20-item, self-report measure that assesses common psychological reactions related to loss, social marginalization, shame, entrapment, and control in persons with a first-episode psychosis. Total score ranges from 0-60. Higher scores indicate negative reactions to the diagnosis.

  8. Change in Perceived Competence; Perceived Competence for Learning Scale [ Time Frame: Baseline, after approximately 8 weeks and 16 weeks ]
    4-item self-report measure assessing person's feeling of competence to master learning material. Total score ranges from 4-28. Higher scores indicate greater perceived competence.



Information from the National Library of Medicine

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Ages Eligible for Study:   18 Years to 37 Years   (Adult)
Sexes Eligible for Study:   All
Accepts Healthy Volunteers:   No
Criteria

Inclusion Criteria:

  • Involved in the Winnipeg Regional Health Authority's Early Psychosis Prevention and Intervention Service
  • Must be at least 18 years old
  • Be proficient in English
  • Have stable medication orders for 3 months
  • Have capacity to voluntarily consent to participate in the treatment study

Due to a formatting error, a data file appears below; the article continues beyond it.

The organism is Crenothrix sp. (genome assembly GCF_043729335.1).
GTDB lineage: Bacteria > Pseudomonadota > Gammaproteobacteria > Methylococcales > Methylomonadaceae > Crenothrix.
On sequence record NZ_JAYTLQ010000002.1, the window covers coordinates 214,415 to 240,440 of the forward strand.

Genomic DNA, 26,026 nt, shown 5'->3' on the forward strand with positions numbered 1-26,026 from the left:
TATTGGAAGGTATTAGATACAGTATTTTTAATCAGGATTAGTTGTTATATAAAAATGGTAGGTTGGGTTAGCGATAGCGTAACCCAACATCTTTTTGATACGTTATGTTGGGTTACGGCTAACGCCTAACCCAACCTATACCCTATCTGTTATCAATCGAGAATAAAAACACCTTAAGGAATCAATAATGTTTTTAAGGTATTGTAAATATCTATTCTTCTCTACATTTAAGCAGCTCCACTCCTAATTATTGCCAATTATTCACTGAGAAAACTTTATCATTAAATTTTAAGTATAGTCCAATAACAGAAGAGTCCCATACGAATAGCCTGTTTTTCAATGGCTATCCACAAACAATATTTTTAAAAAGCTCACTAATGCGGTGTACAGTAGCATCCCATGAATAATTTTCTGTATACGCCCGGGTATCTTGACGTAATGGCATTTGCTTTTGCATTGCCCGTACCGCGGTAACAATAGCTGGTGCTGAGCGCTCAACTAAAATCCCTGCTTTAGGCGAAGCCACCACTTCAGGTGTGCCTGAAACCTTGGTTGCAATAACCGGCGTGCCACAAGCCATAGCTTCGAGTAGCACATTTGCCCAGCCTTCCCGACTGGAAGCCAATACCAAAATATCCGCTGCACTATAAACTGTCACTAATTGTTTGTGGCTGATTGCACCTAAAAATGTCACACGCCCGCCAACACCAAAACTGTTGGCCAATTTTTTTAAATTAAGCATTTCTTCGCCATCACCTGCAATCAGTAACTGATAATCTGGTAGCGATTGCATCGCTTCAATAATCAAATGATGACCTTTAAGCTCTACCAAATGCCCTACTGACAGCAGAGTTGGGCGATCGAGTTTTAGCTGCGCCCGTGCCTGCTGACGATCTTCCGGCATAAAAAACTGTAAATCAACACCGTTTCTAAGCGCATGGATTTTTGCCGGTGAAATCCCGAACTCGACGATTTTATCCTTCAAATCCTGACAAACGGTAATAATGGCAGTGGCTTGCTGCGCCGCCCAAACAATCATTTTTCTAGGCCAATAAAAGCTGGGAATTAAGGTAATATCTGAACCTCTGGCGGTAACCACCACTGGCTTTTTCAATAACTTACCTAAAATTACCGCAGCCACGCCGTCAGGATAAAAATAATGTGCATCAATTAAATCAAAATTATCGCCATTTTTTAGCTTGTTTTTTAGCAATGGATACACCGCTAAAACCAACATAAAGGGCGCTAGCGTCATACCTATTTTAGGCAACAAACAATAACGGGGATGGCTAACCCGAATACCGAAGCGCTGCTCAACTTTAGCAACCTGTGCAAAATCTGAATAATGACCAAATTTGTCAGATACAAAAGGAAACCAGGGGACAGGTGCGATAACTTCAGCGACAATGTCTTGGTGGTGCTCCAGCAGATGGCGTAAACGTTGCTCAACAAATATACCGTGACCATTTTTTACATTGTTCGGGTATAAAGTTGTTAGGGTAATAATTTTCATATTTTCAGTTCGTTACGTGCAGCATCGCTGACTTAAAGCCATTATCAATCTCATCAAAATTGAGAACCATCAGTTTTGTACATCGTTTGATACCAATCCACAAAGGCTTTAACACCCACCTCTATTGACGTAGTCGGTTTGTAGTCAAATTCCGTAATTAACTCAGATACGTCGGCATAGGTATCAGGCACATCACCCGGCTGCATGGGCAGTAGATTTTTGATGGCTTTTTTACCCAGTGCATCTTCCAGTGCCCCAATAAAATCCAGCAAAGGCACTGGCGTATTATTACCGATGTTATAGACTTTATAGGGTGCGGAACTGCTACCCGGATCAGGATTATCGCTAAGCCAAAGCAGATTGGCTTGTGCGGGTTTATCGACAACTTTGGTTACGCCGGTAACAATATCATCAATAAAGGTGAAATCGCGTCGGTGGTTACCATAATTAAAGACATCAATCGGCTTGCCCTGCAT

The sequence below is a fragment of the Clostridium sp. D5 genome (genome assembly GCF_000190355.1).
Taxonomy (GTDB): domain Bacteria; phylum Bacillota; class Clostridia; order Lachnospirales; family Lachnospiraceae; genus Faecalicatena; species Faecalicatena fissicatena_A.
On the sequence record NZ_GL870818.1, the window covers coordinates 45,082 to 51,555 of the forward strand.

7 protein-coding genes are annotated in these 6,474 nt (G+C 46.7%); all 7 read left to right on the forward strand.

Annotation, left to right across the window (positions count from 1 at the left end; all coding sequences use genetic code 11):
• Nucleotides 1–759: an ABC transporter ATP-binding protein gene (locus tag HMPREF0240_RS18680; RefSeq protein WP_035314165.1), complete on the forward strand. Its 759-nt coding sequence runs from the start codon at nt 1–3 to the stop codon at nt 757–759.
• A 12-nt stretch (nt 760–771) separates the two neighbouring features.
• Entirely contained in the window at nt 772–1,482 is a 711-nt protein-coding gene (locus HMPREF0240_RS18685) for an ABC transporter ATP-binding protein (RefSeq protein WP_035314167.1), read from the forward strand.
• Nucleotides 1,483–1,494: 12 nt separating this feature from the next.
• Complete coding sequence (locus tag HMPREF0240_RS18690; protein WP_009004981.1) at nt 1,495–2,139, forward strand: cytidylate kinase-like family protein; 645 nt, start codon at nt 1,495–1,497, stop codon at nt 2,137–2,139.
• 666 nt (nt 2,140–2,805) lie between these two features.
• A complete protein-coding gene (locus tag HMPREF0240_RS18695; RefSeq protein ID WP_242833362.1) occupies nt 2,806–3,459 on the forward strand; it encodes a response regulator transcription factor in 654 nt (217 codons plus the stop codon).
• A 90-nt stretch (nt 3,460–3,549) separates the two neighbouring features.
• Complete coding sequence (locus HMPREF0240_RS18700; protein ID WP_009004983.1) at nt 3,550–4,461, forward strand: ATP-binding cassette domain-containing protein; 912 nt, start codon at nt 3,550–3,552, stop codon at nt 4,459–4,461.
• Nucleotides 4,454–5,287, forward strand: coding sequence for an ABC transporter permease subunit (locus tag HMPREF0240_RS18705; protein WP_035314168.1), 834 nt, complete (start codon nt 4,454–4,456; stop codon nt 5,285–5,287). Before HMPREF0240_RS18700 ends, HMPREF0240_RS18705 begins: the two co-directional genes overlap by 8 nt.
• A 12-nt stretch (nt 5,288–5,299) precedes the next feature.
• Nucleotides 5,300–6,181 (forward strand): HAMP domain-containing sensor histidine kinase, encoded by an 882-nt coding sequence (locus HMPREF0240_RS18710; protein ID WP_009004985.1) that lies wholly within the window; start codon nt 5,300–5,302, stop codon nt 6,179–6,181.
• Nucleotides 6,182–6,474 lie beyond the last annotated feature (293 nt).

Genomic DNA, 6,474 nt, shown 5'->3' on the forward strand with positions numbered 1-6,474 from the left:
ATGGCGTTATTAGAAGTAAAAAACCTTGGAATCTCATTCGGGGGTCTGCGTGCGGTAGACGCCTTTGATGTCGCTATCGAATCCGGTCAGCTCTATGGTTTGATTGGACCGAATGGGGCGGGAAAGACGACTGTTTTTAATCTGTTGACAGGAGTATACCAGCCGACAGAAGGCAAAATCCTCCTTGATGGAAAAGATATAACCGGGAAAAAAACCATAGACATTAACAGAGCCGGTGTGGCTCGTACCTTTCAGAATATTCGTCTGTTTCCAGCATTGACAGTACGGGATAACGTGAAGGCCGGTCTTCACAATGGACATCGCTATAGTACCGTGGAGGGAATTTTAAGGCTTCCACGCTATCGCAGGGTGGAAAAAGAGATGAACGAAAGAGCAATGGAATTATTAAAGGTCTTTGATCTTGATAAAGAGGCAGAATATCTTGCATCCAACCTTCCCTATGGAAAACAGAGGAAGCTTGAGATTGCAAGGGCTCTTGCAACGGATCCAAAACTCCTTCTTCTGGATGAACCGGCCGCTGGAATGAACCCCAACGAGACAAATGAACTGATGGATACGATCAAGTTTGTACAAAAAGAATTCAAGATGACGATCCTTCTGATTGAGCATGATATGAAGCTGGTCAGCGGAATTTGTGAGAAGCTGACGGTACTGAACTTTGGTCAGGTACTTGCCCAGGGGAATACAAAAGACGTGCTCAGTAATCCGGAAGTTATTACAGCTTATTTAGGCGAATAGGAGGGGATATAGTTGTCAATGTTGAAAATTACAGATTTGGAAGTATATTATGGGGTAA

Exclusion Criteria:

  • Organic brain damage
  • Intellectual disability

Information from the National Library of Medicine

To learn more about this study, you or your doctor may contact the study research staff using the contact information provided by the sponsor.

Please refer to this study by its ClinicalTrials.gov identifier (NCT number): NCT03814122


Locations
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Canada, Manitoba
Crisis Response Centre
Winnipeg, Manitoba, Canada, R3E 0Y1
Sponsors and Collaborators
University of Manitoba
Queen's University
Investigators
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Principal Investigator: Colleen Murphy, PhD University of Manitoba

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Responsible Party: University of Manitoba
ClinicalTrials.gov Identifier: NCT03814122     History of Changes
Other Study ID Numbers: H2017:214
First Posted: January 23, 2019    Key Record Dates
Last Update Posted: March 4, 2019
Last Verified: August 2018
Individual Participant Data (IPD) Sharing Statement:
Plan to Share IPD: No

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Studies a U.S. FDA-regulated Drug Product: No
Studies a U.S. FDA-regulated Device Product: No

Additional relevant MeSH terms:
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Cognitive Dysfunction
Psychotic Disorders
Mental Disorders
Cognition Disorders
Neurocognitive Disorders
Schizophrenia Spectrum and Other Psychotic Disorders